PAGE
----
We’re all odd and weird if we look hard enough!
Societal expectations are impossible to meet.
Physical and mental connections are made but less so emotional ones, phones and technology are sterilising communications.
There is a level of disconnection and isolation now that is new.
Part II – notes
How do we recognise in ourselves what we don’t like in other people?
‘Not my circus, not my monkeys!’ – old Polish saying
How we react to others tells us about ourselves, having awareness is important.
Too many things are reactive these days.
The space for reflection is gone as everything is so fast, it’s all go, go, go!
Explore where is my mind, where is my body, where are my emotions each day, takes 5 mins to do this.
Upbringing is an influencer, prejudice is ingrained, we have to start from here sometimes.
Changing your view is very difficult
Children are so intelligent they can pick up so much.
We need to take responsibility to change things on an individual level, there is a choice in behaviour and actions.
We can all empower others, pay it forward.
Often those who are most difficult to get on with are most like us!
Attitudes to mental ill health provokes fears and anxieties in both parties,.
In any interaction there is the individual interpretation of each of the people in the communication, each interpret depending on their own perspective and where we are at the time we hear the message also matters.
Communication is a two way street.
The word ‘fine’ is loaded.
Fighting against difficulty makes any difficulty harder, acceptance of the difficulty is sometimes helpful.
Small communities are not always utopia.
Be who you are, others expect you to be who they think you are so it is harder to just be, but it is essential.
Isolation can be healthy too.
Space to just be.
It is important that we try to be instinctive and understand where we and others are and that we are respectful of each other.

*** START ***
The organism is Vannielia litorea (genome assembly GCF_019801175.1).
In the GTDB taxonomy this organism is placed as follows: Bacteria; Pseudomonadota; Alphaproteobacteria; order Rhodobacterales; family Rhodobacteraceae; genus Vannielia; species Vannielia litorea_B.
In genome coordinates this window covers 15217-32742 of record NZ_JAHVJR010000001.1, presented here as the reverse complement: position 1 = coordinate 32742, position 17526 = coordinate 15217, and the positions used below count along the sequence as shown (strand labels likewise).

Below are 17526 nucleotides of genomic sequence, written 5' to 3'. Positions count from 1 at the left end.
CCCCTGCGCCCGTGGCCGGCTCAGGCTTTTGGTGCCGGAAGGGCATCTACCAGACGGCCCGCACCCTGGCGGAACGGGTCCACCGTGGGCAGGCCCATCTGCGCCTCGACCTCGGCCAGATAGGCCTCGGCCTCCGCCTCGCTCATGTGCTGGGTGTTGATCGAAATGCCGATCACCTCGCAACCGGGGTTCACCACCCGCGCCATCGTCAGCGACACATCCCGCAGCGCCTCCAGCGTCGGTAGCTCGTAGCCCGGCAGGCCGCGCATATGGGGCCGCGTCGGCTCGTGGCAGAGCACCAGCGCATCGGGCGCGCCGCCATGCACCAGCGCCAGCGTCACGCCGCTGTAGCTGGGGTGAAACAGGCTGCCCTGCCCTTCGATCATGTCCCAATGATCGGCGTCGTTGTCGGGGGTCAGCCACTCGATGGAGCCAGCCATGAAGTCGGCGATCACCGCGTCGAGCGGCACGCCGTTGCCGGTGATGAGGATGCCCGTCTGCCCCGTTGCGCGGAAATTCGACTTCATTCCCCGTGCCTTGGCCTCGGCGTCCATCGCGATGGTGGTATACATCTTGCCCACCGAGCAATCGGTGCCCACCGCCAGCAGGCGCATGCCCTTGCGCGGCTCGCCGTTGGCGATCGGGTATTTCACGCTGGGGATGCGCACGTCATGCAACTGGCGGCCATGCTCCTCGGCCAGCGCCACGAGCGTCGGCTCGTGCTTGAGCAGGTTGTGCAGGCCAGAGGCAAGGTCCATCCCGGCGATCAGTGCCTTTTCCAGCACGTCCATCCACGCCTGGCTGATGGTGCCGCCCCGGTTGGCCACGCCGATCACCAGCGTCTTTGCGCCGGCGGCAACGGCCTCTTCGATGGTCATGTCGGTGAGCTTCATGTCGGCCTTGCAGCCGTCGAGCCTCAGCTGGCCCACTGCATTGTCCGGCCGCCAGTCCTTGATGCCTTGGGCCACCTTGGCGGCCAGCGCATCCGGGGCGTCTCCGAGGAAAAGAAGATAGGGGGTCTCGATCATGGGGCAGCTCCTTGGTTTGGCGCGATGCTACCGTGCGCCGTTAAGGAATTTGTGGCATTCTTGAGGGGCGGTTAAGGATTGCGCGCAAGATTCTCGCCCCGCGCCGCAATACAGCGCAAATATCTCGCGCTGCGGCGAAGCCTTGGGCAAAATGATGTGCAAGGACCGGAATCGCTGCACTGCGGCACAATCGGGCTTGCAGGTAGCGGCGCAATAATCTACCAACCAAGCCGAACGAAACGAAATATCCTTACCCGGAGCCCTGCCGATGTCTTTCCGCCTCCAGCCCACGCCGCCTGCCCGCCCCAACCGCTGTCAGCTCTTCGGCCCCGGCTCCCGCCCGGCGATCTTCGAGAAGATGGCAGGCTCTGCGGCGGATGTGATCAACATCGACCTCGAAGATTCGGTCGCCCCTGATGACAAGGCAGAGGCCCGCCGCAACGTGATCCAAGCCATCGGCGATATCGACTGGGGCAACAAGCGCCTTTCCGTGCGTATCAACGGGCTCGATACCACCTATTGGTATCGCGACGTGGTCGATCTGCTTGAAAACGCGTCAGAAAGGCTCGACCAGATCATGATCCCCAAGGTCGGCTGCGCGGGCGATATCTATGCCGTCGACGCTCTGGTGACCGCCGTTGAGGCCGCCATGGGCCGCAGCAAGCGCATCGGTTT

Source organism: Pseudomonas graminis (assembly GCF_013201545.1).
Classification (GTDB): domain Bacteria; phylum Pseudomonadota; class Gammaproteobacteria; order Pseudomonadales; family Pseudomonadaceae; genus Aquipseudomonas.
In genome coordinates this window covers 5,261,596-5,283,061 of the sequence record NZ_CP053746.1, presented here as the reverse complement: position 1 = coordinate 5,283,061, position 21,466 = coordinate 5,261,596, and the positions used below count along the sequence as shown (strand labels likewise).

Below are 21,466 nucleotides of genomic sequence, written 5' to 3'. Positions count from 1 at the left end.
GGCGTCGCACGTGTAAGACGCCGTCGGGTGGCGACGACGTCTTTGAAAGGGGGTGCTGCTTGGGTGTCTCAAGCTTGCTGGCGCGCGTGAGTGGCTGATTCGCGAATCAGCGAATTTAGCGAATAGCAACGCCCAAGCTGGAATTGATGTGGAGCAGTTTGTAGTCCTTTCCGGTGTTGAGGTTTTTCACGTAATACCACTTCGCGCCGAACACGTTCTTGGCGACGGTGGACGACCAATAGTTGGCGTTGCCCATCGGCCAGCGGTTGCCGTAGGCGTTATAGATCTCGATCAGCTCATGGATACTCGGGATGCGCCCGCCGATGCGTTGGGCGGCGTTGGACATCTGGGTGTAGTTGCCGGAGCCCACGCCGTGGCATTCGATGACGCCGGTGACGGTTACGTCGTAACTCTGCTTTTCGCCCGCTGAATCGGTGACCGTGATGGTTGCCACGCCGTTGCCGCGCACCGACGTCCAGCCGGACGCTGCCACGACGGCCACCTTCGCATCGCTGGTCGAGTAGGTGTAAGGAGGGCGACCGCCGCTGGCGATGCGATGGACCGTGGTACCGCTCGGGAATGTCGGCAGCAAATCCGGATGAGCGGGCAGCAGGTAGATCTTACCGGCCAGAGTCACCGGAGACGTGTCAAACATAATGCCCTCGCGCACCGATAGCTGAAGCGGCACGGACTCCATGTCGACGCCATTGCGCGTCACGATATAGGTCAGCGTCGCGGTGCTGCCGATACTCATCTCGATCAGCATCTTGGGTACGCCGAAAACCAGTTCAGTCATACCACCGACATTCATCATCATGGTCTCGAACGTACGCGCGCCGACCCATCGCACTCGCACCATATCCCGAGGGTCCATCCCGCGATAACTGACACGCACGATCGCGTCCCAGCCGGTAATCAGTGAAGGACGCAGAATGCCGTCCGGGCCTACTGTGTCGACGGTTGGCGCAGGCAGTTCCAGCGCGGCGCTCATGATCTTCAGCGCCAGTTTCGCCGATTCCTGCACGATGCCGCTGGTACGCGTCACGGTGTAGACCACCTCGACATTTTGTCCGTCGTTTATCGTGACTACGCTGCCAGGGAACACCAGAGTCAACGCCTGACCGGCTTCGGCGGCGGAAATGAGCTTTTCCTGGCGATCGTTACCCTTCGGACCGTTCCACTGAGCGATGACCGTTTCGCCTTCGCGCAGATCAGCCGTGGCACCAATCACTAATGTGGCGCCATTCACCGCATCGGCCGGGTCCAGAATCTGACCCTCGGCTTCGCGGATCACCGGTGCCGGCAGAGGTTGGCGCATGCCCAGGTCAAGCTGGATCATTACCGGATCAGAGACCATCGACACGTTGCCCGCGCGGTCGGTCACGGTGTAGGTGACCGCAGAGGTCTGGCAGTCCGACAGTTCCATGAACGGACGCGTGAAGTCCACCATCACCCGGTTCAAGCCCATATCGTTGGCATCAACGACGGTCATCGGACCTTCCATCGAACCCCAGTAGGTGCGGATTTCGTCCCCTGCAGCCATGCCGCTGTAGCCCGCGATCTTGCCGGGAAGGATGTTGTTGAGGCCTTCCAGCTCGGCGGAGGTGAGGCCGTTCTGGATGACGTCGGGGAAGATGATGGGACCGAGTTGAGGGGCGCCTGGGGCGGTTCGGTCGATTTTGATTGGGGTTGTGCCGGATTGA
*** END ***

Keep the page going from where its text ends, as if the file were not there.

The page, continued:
‘it is ok to not be ok!’
We need to be allowed to be.
Choosing who we let in our communities can be helpful.
If we were all more intuitive of each other’s needs this would be good.
We seem to have lost the ability to be empathic.
‘Yes but’ = no, so loggerheads ensue
‘yes and’ = walking alongside, it is convivial.
If someone we know doesn’t say hello we often blame ourselves.
The role of institutions – we don’t have a choice always. Each society has its own set of rules and norms.
It is important to foster a sense of self-worth and how do we foster a sense of being good enough?
Feelings of lack of worthiness can lead to constant need for validation.
Do we blame external factors and not see choices when they are there?
We all have an inner critic, but we all need to question too.
It is important to become aware of your inner voices and influences.
100 days of self-care offered as good option.
We get less external validation if we don’t choose a regular path in life.
Discussions like this are invaluable but unless it is labelled and set up specially then we don’t tend to have them in society so much now.
The wheel of expectation is turning, we must or else we won’t…
Mental wealth is a good title.
There is a fear of silence now, just being with is important, companionable silence, just being with each other.
There doesn’t have to be noise all the time!
We rush through life, especially at times when we feel uncomfortable.
Being uncomfortable means you are not stagnant and you are moving forward.
Fear can be a positive thing.
It helps us change how we live now.
Mindfulness has really helped many people.
How do we decide to make choices?
Life is a journey, for each task maybe we need to consider, what is the destination? Then we can decide how best to get there.
Although sometimes it is good to wing it and now know where you are going.
We don’t grow if we are not uncomfortable from time to time.
Sometimes an illness is what makes us realise that we need to make time.
Not be a tourist in life.
Experience life, really invest in the journey.
Technology has developed so quickly and we only begin to comprehend how is has affected our lives.
Connection with our human nature again is important.
The choice is important, overwhelm is the problem.
It takes time to generate the change to give yourself time. We have to justify when we take personal time, feeling selfish often for taking it.
Feelings of guilt can ruin personal time.
Who gives permission for personal time?